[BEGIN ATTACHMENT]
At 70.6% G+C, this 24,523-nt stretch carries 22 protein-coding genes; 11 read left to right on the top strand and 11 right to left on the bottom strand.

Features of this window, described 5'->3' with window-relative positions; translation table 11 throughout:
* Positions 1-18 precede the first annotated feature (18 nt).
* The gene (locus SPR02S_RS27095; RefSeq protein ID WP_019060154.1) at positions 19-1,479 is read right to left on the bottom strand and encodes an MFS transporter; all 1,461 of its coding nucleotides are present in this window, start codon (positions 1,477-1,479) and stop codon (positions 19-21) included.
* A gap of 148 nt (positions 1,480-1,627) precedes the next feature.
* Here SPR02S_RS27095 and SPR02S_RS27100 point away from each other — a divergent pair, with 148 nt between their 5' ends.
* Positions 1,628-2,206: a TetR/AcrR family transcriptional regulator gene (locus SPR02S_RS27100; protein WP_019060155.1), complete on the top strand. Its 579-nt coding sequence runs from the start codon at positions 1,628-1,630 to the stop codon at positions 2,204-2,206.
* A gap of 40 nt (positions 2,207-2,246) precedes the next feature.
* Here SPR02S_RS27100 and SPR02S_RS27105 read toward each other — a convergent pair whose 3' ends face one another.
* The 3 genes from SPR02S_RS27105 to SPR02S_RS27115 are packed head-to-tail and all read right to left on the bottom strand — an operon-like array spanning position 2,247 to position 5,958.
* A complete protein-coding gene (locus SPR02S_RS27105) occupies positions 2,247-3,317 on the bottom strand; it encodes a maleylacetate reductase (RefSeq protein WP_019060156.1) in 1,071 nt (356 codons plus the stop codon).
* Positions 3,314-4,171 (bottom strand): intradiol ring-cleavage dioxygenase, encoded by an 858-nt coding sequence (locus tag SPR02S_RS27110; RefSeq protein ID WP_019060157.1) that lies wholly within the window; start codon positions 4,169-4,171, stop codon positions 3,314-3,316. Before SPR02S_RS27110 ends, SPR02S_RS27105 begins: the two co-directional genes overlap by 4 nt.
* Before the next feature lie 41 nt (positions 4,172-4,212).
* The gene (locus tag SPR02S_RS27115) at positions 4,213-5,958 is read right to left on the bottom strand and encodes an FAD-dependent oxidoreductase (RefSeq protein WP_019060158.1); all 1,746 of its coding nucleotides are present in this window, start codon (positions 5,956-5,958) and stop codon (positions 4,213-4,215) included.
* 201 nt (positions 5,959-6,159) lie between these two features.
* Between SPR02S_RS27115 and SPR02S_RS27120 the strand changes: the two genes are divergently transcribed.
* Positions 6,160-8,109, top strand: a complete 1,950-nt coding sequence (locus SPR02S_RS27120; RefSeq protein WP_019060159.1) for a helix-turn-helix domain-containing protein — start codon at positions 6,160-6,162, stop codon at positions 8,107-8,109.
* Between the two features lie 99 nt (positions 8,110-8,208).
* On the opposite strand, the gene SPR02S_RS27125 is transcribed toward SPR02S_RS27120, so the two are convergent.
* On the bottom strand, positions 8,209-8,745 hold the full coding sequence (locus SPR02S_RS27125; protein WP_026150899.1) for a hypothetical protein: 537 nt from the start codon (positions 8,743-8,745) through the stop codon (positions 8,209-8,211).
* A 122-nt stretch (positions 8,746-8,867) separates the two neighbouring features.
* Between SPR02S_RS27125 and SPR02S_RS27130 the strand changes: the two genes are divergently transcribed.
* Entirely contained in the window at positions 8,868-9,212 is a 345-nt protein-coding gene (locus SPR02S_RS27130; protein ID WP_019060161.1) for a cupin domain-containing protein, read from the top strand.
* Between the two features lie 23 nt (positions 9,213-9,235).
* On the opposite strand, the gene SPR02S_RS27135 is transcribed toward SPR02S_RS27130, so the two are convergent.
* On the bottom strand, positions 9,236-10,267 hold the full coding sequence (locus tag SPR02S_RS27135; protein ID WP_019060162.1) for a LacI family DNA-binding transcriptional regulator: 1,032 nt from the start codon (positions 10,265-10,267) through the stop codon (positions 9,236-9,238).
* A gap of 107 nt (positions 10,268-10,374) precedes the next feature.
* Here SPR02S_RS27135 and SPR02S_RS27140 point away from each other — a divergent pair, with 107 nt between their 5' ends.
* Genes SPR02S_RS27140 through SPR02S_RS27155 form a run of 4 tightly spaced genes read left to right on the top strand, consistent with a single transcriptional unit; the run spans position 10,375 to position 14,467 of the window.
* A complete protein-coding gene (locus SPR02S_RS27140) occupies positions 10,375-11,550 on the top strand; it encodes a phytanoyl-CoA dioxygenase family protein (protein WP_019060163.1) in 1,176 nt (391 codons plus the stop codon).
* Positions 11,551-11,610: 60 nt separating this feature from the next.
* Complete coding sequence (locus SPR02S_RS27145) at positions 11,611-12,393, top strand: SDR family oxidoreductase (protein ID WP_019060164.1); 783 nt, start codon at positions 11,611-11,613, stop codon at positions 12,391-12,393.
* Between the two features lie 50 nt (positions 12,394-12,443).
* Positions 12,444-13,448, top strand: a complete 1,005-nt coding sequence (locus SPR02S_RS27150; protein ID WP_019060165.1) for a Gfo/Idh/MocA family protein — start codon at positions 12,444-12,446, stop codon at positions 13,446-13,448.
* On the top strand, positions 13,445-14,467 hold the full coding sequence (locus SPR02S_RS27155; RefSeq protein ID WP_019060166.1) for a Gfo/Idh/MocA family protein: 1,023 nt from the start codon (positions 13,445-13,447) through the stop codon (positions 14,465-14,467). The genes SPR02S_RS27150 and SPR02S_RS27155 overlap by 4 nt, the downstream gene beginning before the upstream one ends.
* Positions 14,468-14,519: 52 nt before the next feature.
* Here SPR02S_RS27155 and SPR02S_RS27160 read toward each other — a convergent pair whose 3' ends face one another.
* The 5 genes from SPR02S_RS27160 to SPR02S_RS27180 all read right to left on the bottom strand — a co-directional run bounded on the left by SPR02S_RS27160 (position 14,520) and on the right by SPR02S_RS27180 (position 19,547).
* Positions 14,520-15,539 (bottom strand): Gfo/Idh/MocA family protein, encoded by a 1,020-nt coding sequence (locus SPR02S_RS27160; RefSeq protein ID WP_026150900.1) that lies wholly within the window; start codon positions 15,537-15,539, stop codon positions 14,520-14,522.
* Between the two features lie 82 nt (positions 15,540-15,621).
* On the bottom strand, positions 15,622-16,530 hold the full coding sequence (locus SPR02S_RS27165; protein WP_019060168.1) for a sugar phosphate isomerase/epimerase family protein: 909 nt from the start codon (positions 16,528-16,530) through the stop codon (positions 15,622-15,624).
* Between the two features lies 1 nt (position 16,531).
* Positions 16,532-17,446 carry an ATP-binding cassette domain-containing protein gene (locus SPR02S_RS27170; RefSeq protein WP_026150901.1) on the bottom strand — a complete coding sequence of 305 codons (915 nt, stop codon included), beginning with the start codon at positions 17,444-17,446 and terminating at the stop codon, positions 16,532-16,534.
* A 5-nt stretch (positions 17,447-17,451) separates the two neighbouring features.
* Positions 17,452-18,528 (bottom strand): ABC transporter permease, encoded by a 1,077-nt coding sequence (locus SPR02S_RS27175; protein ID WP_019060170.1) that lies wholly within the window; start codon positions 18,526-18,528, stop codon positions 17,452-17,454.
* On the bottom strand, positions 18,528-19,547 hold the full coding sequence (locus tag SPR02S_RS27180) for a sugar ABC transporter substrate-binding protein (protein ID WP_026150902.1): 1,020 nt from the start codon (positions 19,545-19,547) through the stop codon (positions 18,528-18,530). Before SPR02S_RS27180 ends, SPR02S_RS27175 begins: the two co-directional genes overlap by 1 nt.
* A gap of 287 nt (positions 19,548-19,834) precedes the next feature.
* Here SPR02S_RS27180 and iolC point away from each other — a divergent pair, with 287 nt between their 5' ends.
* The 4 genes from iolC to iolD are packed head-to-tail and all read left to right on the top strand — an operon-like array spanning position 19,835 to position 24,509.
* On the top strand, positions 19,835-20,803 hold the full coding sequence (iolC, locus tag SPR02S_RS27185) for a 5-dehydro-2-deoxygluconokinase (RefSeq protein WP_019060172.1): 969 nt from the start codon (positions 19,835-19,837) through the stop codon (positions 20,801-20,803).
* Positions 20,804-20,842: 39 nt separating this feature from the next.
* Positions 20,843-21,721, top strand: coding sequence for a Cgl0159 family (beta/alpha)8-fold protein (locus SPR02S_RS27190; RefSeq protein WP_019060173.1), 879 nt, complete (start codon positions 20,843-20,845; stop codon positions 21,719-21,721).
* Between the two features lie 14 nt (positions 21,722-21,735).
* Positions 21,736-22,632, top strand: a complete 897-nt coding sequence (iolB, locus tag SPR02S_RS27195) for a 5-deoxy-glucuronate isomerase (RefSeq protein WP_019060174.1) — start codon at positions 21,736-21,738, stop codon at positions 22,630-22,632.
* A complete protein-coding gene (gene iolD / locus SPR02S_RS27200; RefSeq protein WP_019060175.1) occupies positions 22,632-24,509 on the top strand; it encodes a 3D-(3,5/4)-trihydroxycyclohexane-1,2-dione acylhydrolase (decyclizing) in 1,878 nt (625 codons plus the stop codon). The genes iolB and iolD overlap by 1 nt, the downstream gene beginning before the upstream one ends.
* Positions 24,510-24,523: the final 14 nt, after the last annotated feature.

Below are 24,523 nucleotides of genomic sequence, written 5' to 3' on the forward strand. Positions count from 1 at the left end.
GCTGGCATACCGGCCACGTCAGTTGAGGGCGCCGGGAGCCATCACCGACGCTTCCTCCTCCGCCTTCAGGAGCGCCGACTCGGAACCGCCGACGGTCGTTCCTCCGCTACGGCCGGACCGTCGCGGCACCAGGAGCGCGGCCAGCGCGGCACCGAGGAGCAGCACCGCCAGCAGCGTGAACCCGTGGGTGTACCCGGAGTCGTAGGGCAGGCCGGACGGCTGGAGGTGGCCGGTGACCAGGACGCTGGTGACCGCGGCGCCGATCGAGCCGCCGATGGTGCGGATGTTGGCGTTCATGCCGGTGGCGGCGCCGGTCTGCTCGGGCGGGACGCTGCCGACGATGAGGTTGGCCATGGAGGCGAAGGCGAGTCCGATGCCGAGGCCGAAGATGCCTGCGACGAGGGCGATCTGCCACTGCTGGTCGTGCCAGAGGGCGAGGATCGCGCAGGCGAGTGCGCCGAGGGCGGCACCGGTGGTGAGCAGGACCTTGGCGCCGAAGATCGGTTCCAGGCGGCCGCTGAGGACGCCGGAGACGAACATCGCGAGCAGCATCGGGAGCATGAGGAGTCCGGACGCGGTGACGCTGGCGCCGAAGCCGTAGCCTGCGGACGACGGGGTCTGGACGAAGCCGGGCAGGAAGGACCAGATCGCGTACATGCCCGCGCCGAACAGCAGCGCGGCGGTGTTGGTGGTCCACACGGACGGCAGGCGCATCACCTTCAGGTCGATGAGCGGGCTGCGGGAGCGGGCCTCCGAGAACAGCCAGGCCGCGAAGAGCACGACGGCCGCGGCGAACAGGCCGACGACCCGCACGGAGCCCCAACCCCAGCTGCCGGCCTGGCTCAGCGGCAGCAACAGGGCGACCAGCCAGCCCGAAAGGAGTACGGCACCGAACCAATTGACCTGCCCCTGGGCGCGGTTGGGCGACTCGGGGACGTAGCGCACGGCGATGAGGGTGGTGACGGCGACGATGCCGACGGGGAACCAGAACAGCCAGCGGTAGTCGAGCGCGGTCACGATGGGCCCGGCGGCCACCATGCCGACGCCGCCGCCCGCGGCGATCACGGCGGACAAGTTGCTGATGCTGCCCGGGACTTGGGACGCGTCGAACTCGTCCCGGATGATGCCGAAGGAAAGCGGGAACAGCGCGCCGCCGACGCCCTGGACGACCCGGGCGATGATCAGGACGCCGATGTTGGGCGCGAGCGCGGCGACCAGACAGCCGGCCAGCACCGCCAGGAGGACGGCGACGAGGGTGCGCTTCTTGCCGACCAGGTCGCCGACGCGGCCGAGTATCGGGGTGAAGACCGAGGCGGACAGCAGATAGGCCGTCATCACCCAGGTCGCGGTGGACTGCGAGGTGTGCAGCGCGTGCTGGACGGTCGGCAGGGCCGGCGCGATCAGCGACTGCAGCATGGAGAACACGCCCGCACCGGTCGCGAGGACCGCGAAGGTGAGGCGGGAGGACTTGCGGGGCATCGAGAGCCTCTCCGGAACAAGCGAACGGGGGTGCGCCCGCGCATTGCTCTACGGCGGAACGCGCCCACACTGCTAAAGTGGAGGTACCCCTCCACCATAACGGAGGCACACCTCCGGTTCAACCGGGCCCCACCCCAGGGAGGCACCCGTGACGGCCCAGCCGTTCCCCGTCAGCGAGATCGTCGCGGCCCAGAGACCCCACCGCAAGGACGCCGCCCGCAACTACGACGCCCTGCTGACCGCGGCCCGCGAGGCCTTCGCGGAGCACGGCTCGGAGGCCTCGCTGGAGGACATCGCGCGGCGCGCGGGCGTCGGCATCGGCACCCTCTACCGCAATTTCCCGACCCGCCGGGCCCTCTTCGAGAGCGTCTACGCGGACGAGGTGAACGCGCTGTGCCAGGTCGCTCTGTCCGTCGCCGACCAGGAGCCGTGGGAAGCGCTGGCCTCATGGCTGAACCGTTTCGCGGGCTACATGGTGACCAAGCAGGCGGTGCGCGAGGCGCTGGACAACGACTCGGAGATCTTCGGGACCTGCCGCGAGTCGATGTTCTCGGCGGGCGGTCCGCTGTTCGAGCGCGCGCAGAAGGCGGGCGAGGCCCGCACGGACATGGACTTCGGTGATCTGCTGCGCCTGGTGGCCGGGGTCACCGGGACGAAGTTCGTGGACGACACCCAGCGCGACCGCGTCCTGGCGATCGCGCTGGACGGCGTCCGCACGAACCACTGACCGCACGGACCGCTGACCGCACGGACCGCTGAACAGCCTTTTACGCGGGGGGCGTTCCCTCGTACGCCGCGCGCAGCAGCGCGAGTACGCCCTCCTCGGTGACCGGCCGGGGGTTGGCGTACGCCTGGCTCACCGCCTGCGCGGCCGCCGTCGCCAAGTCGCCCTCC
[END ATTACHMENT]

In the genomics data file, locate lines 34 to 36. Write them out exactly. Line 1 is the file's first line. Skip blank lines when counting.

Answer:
* Positions 12,444-13,448, top strand: a complete 1,005-nt coding sequence (locus SPR02S_RS27150; protein ID WP_019060165.1) for a Gfo/Idh/MocA family protein — start codon at positions 12,444-12,446, stop codon at positions 13,446-13,448.
* On the top strand, positions 13,445-14,467 hold the full coding sequence (locus SPR02S_RS27155; RefSeq protein ID WP_019060166.1) for a Gfo/Idh/MocA family protein: 1,023 nt from the start codon (positions 13,445-13,447) through the stop codon (positions 14,465-14,467). The genes SPR02S_RS27150 and SPR02S_RS27155 overlap by 4 nt, the downstream gene beginning before the upstream one ends.
* Positions 14,468-14,519: 52 nt before the next feature.